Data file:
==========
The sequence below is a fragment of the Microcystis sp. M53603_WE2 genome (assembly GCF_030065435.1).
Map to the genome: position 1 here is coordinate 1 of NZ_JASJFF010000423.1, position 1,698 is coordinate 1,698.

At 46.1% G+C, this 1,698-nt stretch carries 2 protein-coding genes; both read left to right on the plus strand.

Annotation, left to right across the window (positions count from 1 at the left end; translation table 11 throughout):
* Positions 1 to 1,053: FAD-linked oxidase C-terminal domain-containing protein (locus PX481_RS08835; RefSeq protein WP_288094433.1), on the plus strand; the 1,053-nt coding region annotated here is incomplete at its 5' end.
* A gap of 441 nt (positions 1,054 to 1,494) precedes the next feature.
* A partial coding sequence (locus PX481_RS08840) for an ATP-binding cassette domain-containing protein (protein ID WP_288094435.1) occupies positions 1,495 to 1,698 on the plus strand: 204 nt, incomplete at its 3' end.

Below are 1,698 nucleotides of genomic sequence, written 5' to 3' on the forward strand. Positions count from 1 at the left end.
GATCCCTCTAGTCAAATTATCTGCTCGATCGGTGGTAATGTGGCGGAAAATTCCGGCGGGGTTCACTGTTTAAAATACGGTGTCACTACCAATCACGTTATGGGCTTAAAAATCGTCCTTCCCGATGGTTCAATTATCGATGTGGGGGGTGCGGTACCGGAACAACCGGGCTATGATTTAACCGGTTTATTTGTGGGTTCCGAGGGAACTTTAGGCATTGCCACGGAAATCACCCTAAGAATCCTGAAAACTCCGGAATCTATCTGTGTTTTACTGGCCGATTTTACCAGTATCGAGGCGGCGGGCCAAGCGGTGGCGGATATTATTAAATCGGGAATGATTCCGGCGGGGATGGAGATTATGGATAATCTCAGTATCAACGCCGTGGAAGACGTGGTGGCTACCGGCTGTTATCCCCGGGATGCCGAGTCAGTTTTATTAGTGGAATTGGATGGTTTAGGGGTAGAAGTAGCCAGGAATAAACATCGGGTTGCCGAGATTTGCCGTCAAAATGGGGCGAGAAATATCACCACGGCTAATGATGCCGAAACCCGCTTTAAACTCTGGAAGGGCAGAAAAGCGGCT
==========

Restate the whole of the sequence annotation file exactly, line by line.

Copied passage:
The sequence below is a fragment of the Microcystis sp. M53603_WE2 genome (assembly GCF_030065435.1).
Map to the genome: position 1 here is coordinate 1 of NZ_JASJFF010000423.1, position 1,698 is coordinate 1,698.

At 46.1% G+C, this 1,698-nt stretch carries 2 protein-coding genes; both read left to right on the plus strand.

Annotation, left to right across the window (positions count from 1 at the left end; translation table 11 throughout):
* Positions 1 to 1,053: FAD-linked oxidase C-terminal domain-containing protein (locus PX481_RS08835; RefSeq protein WP_288094433.1), on the plus strand; the 1,053-nt coding region annotated here is incomplete at its 5' end.
* A gap of 441 nt (positions 1,054 to 1,494) precedes the next feature.
* A partial coding sequence (locus PX481_RS08840) for an ATP-binding cassette domain-containing protein (protein ID WP_288094435.1) occupies positions 1,495 to 1,698 on the plus strand: 204 nt, incomplete at its 3' end.

Below are 1,698 nucleotides of genomic sequence, written 5' to 3' on the forward strand. Positions count from 1 at the left end.
GATCCCTCTAGTCAAATTATCTGCTCGATCGGTGGTAATGTGGCGGAAAATTCCGGCGGGGTTCACTGTTTAAAATACGGTGTCACTACCAATCACGTTATGGGCTTAAAAATCGTCCTTCCCGATGGTTCAATTATCGATGTGGGGGGTGCGGTACCGGAACAACCGGGCTATGATTTAACCGGTTTATTTGTGGGTTCCGAGGGAACTTTAGGCATTGCCACGGAAATCACCCTAAGAATCCTGAAAACTCCGGAATCTATCTGTGTTTTACTGGCCGATTTTACCAGTATCGAGGCGGCGGGCCAAGCGGTGGCGGATATTATTAAATCGGGAATGATTCCGGCGGGGATGGAGATTATGGATAATCTCAGTATCAACGCCGTGGAAGACGTGGTGGCTACCGGCTGTTATCCCCGGGATGCCGAGTCAGTTTTATTAGTGGAATTGGATGGTTTAGGGGTAGAAGTAGCCAGGAATAAACATCGGGTTGCCGAGATTTGCCGTCAAAATGGGGCGAGAAATATCACCACGGCTAATGATGCCGAAACCCGCTTTAAACTCTGGAAGGGCAGAAAAGCGGCT